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Publication numberUS1864861 A
Publication typeGrant
Publication dateJun 28, 1932
Filing dateJun 5, 1928
Priority dateJun 5, 1928
Publication numberUS 1864861 A, US 1864861A, US-A-1864861, US1864861 A, US1864861A
InventorsAlfred Schaller
Original AssigneeAlfred Schaller
Export CitationBiBTeX, EndNote, RefMan
External Links: USPTO, USPTO Assignment, Espacenet
Hose coupling
US 1864861 A
Abstract  available in
Images(1)
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Claims  available in
Description  (OCR text may contain errors)

June 28, 1932. A, SCHALLER 1,864,861

HOSE COUPLING Filed June 5, 1928 I N V EN TOR. Al/rc d 5012a! 1 er ATTORNEY.

-' Patented June 28, 1932 PATENT OFFICE ALFRED SGHALLER, OF NEW YORK, N. Y'-

HosE courmne Application filed June 5, 1928. Serial No. 282,975.

' Hose couplings are very frequently used and convenient means of connection for conducting gases or liquids between appliances which do not always retain the same osition in relation to each other and whic often have to be disconnected from each other. innumerable modern machines such couplings represent a standard accessory which in the layout is, as a matter of routine, slipped in between parts movable in relation to each other. It therefore happens frequently that very little attention isgiven to the proper construction and -functioning of and the ready accessato such couplings.

16 ticular' reference to the hose couplings used in practically all vehicles, which derive their motive power from an internal combustion engine, for connecting the water 'jackets on the engine to the radiatormounted on the s chassis. Such hose couplings are usually located in a place which is hard to reach and in addition the outlets and inlets to be eonnect ed by such a coupling are so close to each other that there is ordinarily no room for the manipulation of the hose coupling in slipping 1t onto those openings. These couplings are usually made outof an elastic tubing which, however, in the direction of its axis, allows very little compression, at least not so much that, after one 'end of the coupling is slipped over one of the openings to be connected by 'it, it can be pressed together so much that the other end of the coupling could be slipped onto the other opening in the direction of the axis. 1

In view of these disadvantages experienced today in the use of hose couplings,- I have developed my improvements set forth in'the following, the objects of which are:

1.A coaxially collapsing hose coupling. 2.A coupling whichmaybe conveniently gripped for the purpose of slipping it onto and off the openings to be connected.

-3.A hose coupling which, when bent, does not collapse in a direction at right angles to its axis. I

I attain these objects by the improvements illustrated in the accompanying drawing in which Figure 1, shows a partly \sectioned 9 view of my improvement slipped upon and I have parclamped onto the ends of the inlet and outlet to be connected by it.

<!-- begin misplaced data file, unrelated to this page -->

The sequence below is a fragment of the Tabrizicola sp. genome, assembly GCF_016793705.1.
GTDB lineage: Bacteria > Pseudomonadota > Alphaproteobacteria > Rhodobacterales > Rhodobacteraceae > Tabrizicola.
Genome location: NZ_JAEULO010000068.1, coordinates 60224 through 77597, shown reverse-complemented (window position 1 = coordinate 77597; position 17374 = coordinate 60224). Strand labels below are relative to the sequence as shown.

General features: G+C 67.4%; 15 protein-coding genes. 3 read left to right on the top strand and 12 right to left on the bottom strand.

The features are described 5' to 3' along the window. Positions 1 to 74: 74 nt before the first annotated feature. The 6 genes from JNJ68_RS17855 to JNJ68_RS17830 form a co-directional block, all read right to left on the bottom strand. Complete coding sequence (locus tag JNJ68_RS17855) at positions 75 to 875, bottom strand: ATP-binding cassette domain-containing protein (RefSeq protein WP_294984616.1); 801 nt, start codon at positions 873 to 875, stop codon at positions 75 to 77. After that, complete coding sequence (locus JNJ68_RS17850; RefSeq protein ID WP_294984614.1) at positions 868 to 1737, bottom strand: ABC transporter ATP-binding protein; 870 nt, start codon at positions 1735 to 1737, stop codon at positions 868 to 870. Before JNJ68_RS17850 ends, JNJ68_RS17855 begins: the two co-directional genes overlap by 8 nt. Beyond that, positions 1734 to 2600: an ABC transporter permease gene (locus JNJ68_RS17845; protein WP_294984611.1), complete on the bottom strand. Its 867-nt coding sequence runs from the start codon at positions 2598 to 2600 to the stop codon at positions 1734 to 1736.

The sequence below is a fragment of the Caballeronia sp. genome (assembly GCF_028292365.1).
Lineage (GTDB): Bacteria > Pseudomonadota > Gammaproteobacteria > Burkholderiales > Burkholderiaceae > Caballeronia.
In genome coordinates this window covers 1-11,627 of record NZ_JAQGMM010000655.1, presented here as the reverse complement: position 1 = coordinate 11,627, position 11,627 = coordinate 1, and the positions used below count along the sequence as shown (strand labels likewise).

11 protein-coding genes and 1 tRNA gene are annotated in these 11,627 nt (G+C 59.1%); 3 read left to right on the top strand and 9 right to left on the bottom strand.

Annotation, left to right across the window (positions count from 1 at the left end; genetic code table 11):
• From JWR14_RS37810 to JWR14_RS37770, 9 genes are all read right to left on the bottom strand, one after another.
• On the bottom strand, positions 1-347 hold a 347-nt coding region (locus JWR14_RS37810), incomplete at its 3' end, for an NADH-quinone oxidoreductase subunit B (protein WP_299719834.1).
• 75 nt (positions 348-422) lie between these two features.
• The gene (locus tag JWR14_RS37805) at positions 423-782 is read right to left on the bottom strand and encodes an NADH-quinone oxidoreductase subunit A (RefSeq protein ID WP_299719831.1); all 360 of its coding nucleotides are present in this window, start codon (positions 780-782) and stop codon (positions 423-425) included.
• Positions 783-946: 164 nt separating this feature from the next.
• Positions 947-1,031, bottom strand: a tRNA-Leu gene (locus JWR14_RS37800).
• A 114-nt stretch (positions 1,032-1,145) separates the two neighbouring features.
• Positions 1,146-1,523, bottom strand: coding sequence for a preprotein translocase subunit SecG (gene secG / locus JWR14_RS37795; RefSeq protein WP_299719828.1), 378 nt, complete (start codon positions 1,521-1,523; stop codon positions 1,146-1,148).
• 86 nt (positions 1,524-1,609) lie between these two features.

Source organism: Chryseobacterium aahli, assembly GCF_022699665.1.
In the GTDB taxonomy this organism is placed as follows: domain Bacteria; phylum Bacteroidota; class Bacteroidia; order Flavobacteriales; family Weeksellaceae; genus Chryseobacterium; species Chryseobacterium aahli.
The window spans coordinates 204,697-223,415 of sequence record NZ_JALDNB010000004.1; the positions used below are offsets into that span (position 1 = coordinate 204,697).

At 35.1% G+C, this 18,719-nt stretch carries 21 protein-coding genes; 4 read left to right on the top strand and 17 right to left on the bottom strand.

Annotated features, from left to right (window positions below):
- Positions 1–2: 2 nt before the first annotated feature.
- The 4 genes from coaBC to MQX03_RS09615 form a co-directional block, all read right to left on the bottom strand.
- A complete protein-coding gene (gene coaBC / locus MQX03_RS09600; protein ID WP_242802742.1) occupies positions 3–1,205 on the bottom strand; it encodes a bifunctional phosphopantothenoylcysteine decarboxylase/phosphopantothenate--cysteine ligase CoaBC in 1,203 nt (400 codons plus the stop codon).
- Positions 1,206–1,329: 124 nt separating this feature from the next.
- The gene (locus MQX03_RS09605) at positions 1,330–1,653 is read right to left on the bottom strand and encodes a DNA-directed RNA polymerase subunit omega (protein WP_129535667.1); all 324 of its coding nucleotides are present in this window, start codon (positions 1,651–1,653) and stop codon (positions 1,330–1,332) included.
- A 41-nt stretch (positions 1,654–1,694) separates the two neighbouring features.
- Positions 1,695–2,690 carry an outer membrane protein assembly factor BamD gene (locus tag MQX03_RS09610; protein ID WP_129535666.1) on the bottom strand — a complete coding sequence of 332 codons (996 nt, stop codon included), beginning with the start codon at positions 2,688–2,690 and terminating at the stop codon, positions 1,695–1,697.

Fig. 2 is a similar partly sectioned View of a diflerent execution of my invention.

' Figs. 3 and 4 show partly sectioned halves of my improved coupling illustrating various modifications of the structure of the walls of the hose.

In Fig. 1 the hose 5 is fastened by the clamps 6 and 7 upon the inlet 8 and outlet 9. My improvement is shown here as a section of a hose, the wall of which has a continuity of corrugations in which the ridges 10 and grooves 11 on the outside correspond to grooves 12 and ridges 13 on the insideof the hose. The hose is cut at the ends at points of largest diameter in the grooves on the inside of the hose. These diameters are the same or slightly larger than the outside diameters of inlet 8 and outlet 9, so that the two ends of the hose can readily be set upon the ends of said openings and the adjoining ridges on the inside of the hose may then-be pushed over the openings oliering a tensional grip upon the outsides of the inlet and the 7 outlet owing to the elastic property of the boss. The hose is held in position by the clamps 6 and-7 after it thus has been slipped upon the inlet and the outlet.

In Fig. 2 the spiral corrugation 14, consisting of. onlya few turns which disappear in the straight ends 15 and 16 of the hose, takes the place of the continuity of parallel corrugations in Fig. 1. Y

My hose coupling may consist of solid rubber or it may be built up on a fabric structureof the kind usually employed for such couplings. The method of letting such a fabric structure 17 follow the convolutions of the'hose, by embedding it in the center of the uniform thickness of the wall of such a:hose,and the method of building up the corrugations on a straight, cylindrical fabric sleeve 18, are respectively illustrated in Figs. 3 and 4. J usta few corrugations, essentially normal to the coupling, as indicated in these two figures, are suflicient to lend to my improvement the desired propertieswhich make its-use so advantageous; but themanufacturing methods used today may adapt themselves more readily to a hose with a continuity of corrugations as shown in Fig. 1.